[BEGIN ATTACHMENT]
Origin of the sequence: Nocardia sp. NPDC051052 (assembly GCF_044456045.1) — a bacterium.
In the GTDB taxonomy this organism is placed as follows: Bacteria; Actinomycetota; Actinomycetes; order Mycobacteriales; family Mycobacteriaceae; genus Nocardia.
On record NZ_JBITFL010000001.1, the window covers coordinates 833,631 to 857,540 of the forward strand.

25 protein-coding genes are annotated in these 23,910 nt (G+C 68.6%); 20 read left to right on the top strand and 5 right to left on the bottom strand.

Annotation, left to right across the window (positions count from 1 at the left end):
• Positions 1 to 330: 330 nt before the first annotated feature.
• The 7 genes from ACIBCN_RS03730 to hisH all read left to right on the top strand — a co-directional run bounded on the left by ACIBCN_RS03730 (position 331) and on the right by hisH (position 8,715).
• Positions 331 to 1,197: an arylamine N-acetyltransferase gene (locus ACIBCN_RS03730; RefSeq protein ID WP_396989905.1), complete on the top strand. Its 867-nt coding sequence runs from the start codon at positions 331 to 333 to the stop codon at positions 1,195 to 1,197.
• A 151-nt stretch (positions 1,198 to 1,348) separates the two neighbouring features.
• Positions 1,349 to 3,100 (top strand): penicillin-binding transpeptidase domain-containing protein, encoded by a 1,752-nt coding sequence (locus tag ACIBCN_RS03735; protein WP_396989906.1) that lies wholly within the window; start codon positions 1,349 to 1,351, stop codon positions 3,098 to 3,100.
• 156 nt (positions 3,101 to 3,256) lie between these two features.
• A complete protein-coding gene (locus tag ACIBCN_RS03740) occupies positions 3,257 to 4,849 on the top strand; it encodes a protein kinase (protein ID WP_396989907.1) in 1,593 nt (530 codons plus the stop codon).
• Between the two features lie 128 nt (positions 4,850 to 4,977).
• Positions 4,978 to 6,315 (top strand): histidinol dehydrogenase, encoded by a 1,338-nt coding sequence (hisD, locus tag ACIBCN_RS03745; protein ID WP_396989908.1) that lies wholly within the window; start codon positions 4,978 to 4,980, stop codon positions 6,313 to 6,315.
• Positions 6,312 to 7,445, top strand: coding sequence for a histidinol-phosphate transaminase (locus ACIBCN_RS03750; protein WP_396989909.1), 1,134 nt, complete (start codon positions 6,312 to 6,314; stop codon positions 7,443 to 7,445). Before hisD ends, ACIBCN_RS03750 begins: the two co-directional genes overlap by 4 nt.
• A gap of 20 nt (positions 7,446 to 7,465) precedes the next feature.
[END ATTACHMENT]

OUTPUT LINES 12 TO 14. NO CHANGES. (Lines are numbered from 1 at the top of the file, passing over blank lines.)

• A complete protein-coding gene (locus tag ACIBCN_RS03740) occupies positions 3,257 to 4,849 on the top strand; it encodes a protein kinase (protein ID WP_396989907.1) in 1,593 nt (530 codons plus the stop codon).
• Between the two features lie 128 nt (positions 4,850 to 4,977).
• Positions 4,978 to 6,315 (top strand): histidinol dehydrogenase, encoded by a 1,338-nt coding sequence (hisD, locus tag ACIBCN_RS03745; protein ID WP_396989908.1) that lies wholly within the window; start codon positions 4,978 to 4,980, stop codon positions 6,313 to 6,315.